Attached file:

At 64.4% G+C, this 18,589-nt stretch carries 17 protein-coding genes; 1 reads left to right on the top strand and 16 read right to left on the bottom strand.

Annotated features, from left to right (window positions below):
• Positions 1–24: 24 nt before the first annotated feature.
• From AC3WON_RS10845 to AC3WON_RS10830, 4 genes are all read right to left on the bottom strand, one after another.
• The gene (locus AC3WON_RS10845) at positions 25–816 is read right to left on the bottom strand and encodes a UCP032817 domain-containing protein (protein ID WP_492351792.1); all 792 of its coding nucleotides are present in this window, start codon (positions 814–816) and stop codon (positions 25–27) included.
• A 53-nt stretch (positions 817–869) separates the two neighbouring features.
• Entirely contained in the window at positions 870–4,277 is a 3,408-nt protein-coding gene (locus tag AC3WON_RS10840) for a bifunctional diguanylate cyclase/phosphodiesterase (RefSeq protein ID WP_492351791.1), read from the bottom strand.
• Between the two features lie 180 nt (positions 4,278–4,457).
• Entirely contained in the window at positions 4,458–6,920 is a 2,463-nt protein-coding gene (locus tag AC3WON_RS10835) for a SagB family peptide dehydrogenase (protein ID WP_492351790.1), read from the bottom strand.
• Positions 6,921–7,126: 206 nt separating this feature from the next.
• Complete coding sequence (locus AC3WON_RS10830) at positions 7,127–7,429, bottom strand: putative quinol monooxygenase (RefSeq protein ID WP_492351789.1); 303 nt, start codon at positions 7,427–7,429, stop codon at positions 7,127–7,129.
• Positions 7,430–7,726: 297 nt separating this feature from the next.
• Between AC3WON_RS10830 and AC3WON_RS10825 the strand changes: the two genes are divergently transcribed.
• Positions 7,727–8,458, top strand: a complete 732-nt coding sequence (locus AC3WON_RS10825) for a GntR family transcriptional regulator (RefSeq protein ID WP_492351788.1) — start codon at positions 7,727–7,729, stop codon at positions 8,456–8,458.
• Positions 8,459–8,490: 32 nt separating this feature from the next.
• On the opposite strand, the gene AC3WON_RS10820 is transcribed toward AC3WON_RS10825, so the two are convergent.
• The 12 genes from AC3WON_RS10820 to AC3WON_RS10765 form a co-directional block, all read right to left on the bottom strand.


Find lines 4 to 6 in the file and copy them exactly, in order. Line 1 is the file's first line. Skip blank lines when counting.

• From AC3WON_RS10845 to AC3WON_RS10830, 4 genes are all read right to left on the bottom strand, one after another.
• The gene (locus AC3WON_RS10845) at positions 25–816 is read right to left on the bottom strand and encodes a UCP032817 domain-containing protein (protein ID WP_492351792.1); all 792 of its coding nucleotides are present in this window, start codon (positions 814–816) and stop codon (positions 25–27) included.
• A 53-nt stretch (positions 817–869) separates the two neighbouring features.